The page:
Making your headlines work for you and for your readers

I’ve written about this before but I think it can be said over and over again:

Make your post or article headlines clear and to the point. Use them to tell your readers what they can expect to find if they continue reading. Make your headlines work for you by bringing in new readers. Make them work for your readers by helping them understand what your articles are about.

I’ve been really bad at this in the past. I’d write an article and then come up with a cute headline that only a few people would understand. These days I try to follow my own advice and avoid clever phrasing and insider jokes. Of course there are times when I deviate from this, and there’s still plenty of room for me to improve my headline writing skills.

For further reading on headline writing I suggest visiting Copyblogger and reading Brian Clark’s articles Writing Headlines That Get Results and How to Write Headlines That Work.

Posted on April 27, 2006 in Quicklinks, Writing

Comments

  1. A rule of thumb I use it to create my title after writing my piece. That way you don’t feel ties to a title while putting together your article.

  2. The follow up to this article is having a lead that works properly. Now the rules have changed but it’s still important to have a good headline and lead.

  3. I disagree, I’d start with a title because it keeps your article focused and to the point. Otherwise you can find that you may stray off-topic…

  4. I think both ways can work, but I (and most people who are seriously into copywriting) always start with the headline. Your headline (or post title) has to make a promise to the reader that is fulfilled in the body content. It’s always been easier for me to start with that promise.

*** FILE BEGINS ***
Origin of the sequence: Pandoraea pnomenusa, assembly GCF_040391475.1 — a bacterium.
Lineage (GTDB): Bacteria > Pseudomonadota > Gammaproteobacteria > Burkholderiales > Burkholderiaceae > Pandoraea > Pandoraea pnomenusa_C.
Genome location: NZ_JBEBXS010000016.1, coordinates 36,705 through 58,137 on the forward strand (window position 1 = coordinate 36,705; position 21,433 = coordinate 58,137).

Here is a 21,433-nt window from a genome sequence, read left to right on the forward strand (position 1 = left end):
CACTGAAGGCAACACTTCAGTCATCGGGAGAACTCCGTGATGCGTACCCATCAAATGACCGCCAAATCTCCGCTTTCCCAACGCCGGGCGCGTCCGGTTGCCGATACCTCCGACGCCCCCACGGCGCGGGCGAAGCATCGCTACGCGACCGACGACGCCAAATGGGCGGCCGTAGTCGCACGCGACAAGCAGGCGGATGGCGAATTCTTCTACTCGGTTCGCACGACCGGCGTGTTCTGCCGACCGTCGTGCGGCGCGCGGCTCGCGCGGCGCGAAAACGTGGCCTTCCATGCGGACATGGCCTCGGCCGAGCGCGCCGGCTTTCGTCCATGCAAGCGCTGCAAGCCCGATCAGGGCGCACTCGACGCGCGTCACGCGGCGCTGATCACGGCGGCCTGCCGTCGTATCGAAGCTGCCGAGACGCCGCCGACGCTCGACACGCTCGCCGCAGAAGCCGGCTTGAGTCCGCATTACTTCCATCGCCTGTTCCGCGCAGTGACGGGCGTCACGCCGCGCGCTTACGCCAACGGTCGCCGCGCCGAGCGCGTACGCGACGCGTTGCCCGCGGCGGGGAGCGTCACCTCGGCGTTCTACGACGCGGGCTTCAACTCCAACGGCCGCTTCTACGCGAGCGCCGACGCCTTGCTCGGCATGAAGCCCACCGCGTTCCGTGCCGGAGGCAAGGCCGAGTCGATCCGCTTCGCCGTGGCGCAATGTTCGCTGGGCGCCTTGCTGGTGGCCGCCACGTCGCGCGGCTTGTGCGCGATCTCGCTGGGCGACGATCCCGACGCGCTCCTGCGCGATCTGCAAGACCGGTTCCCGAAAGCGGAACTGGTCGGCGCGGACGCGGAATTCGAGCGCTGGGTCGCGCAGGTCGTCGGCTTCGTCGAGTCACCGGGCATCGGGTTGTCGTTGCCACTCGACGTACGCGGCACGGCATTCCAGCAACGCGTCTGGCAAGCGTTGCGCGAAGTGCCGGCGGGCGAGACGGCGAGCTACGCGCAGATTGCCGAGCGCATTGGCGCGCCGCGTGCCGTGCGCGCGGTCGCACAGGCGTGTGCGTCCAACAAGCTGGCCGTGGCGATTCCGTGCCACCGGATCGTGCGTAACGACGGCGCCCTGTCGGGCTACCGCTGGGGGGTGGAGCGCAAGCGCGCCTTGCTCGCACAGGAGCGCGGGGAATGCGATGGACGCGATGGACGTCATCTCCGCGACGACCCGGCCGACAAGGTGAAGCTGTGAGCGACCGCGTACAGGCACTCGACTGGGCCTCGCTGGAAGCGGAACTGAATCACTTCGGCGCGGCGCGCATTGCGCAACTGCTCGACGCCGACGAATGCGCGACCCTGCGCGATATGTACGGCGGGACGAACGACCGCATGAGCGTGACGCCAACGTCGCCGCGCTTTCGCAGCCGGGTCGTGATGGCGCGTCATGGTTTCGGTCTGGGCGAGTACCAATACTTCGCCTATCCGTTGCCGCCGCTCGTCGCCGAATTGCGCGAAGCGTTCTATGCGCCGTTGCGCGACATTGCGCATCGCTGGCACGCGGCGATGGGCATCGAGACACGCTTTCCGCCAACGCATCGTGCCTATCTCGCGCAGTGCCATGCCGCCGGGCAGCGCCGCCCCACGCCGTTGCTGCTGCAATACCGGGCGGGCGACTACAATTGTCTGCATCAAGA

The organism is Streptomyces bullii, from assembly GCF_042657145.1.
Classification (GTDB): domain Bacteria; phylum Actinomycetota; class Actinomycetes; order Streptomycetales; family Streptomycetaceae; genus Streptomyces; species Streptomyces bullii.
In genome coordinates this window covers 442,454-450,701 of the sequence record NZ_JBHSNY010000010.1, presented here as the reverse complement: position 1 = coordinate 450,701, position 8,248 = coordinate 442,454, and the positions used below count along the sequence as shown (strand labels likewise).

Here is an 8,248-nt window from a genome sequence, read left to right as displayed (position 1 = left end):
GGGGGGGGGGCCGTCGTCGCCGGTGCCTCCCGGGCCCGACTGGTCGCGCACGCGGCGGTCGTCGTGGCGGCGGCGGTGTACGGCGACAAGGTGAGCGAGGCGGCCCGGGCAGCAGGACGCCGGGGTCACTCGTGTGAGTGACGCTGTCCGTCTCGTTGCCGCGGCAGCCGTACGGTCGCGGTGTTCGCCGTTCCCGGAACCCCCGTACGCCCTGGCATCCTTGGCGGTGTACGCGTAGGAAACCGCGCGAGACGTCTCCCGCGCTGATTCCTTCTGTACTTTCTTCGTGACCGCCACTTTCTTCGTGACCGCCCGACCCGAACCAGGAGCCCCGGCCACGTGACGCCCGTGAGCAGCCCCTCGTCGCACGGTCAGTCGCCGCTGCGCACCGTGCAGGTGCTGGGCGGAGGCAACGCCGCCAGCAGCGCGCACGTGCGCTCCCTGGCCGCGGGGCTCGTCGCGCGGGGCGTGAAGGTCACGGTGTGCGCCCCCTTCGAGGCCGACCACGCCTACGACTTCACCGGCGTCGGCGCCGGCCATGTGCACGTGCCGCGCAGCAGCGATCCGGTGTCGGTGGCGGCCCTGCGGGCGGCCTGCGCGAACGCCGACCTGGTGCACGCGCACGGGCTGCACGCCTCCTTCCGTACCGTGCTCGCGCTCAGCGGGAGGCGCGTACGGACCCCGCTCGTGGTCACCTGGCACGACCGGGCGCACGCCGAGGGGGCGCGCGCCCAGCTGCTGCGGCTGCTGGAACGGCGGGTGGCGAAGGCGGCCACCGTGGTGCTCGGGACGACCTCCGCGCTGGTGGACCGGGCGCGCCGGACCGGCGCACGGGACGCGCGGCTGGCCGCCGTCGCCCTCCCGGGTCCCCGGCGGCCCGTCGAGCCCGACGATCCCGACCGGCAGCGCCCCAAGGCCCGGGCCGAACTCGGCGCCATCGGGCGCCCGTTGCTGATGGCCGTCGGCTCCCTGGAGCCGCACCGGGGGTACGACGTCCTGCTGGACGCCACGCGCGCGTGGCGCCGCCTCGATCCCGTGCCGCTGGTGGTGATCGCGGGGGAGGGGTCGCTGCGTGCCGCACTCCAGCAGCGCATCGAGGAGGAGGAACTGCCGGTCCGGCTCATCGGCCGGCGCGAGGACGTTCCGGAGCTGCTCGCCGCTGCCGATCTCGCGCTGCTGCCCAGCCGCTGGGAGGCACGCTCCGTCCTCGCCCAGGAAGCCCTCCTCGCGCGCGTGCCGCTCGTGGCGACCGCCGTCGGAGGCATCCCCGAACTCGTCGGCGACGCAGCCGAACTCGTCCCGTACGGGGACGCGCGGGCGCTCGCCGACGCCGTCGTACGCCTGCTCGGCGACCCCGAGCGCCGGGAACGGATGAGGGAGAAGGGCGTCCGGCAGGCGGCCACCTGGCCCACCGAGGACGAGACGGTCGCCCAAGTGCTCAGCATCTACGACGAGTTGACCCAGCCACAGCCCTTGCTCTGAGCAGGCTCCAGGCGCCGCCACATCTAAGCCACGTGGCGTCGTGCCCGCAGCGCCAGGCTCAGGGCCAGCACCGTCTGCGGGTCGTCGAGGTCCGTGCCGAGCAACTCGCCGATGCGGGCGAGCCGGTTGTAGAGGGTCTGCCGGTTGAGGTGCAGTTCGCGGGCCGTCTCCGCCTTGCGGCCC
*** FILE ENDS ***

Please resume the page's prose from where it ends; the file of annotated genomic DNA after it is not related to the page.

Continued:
5. “Make your post or article headlines clear and to the point. Use them to tell your readers what they can expect to find if they continue reading.”

    Well, that is unless your name is Greg, and you run a site called Airbag. :)

  6. April 28, 2006 by Matt

    I sure hope Anne van Kesteren is reading this blog entry.

  7. … and ensure that the title of the post is marked up with the tag for good SEO ranking, even if this means playing with your blog template to get it to work (the default WordPress templates have the blog header in the H1 tag).

  8. But clever phrases and inside jokes are so much more fun.

    All work and no play makes Roger a dull boy.

  9. A former journalist and friend recommended the following to me for creating the punchiest and easiest to read headlines:

    • keep capitalization to a miminum (I only capitalize the first word and proper nouns)
    • use a strong verb in the present tense (don’t use “is”…)

    I found these suggestions very useful. Cheers!

  10. April 30, 2006 by Roger Johansson (Author comment)

    I always try to start with the headline. Sometimes I know what I’m going to write anyway, and use a “draft” headline until the writing is done and then go back and work on the headline some more.

    Kal: More fun, absolutely. But usable and effective? Most of the time, no (though there are exceptions).

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